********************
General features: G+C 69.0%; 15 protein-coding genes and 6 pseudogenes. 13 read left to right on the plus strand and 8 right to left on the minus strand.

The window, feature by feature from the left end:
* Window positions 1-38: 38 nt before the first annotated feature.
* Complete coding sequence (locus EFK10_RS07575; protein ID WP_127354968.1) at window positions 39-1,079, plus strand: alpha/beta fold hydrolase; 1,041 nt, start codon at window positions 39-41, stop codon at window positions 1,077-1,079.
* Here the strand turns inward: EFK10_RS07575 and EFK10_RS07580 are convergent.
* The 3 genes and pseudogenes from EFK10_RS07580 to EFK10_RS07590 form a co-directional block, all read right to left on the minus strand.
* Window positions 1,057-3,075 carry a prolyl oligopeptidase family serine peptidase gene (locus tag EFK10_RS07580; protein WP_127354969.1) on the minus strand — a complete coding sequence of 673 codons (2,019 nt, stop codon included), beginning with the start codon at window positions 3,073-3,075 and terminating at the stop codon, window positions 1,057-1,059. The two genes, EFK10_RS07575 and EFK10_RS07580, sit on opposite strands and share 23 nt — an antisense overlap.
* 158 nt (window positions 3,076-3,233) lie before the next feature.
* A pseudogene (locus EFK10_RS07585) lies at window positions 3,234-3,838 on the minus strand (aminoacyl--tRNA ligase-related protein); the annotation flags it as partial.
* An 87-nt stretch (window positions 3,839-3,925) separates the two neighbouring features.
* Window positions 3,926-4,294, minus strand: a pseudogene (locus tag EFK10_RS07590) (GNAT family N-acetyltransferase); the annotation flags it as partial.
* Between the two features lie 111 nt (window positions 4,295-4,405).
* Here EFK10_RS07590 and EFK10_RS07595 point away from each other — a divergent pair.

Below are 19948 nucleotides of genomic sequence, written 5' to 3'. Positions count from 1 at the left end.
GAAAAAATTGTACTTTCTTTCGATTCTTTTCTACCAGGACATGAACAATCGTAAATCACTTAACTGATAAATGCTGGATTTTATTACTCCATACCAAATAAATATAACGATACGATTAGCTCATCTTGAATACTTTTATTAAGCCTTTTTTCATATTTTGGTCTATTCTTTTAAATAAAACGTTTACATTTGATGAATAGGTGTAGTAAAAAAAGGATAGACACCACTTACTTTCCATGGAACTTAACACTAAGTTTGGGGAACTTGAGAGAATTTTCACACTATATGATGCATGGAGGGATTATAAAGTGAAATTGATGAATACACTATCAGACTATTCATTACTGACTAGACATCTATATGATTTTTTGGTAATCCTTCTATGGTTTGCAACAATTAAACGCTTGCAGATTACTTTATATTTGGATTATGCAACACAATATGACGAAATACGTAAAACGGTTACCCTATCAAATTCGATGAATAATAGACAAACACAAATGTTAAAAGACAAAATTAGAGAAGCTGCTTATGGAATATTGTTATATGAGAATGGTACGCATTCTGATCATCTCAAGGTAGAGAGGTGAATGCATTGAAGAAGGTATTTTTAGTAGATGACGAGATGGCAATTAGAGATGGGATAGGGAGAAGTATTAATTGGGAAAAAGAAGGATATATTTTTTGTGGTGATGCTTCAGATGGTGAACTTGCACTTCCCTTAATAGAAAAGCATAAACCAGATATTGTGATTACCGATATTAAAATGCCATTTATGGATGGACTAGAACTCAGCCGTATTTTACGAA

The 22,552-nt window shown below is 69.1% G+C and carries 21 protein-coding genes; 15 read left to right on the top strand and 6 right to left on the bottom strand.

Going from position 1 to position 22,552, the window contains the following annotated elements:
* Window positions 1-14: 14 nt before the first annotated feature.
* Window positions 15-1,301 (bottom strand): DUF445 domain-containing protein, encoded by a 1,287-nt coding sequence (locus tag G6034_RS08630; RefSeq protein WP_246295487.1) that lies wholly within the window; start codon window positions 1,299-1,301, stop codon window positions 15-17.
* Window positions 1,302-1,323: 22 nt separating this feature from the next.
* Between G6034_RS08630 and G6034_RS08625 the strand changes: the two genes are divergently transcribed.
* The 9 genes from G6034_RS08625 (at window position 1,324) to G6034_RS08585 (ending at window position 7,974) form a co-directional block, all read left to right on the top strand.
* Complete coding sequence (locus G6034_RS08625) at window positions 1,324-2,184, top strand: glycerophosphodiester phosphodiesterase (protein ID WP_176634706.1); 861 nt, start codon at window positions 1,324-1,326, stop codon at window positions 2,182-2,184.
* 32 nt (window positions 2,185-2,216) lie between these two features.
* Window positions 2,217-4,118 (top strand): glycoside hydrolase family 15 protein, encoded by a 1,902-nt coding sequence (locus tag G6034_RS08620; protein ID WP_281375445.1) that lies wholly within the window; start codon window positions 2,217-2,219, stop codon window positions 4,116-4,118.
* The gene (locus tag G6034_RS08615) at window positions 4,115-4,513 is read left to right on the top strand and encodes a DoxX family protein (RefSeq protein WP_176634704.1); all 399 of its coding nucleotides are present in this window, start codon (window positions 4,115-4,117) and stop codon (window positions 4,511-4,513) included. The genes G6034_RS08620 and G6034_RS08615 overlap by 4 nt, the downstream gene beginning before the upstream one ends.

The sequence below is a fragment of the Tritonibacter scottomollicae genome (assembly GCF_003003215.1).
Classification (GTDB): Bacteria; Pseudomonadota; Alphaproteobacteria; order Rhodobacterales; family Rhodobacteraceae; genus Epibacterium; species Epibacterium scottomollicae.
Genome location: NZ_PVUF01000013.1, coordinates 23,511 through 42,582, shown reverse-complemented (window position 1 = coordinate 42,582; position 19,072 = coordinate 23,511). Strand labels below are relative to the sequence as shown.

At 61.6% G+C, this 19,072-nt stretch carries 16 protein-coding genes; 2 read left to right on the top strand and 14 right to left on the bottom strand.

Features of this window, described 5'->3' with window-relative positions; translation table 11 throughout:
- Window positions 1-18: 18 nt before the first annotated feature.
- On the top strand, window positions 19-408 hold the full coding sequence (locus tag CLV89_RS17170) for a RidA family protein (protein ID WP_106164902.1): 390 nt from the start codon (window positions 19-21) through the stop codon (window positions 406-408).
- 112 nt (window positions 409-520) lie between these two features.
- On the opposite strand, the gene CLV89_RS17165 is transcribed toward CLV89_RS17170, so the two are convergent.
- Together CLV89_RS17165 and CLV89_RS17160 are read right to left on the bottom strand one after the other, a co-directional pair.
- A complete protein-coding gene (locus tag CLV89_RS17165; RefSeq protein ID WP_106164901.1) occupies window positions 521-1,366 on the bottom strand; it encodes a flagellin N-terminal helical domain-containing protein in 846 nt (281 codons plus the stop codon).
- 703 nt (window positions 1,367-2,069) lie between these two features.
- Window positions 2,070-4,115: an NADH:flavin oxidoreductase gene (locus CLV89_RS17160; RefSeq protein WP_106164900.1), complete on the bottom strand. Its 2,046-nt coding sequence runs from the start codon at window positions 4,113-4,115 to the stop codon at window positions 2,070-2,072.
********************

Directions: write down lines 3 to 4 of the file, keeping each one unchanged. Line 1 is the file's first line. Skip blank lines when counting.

* Window positions 1-38: 38 nt before the first annotated feature.
* Complete coding sequence (locus EFK10_RS07575; protein ID WP_127354968.1) at window positions 39-1,079, plus strand: alpha/beta fold hydrolase; 1,041 nt, start codon at window positions 39-41, stop codon at window positions 1,077-1,079.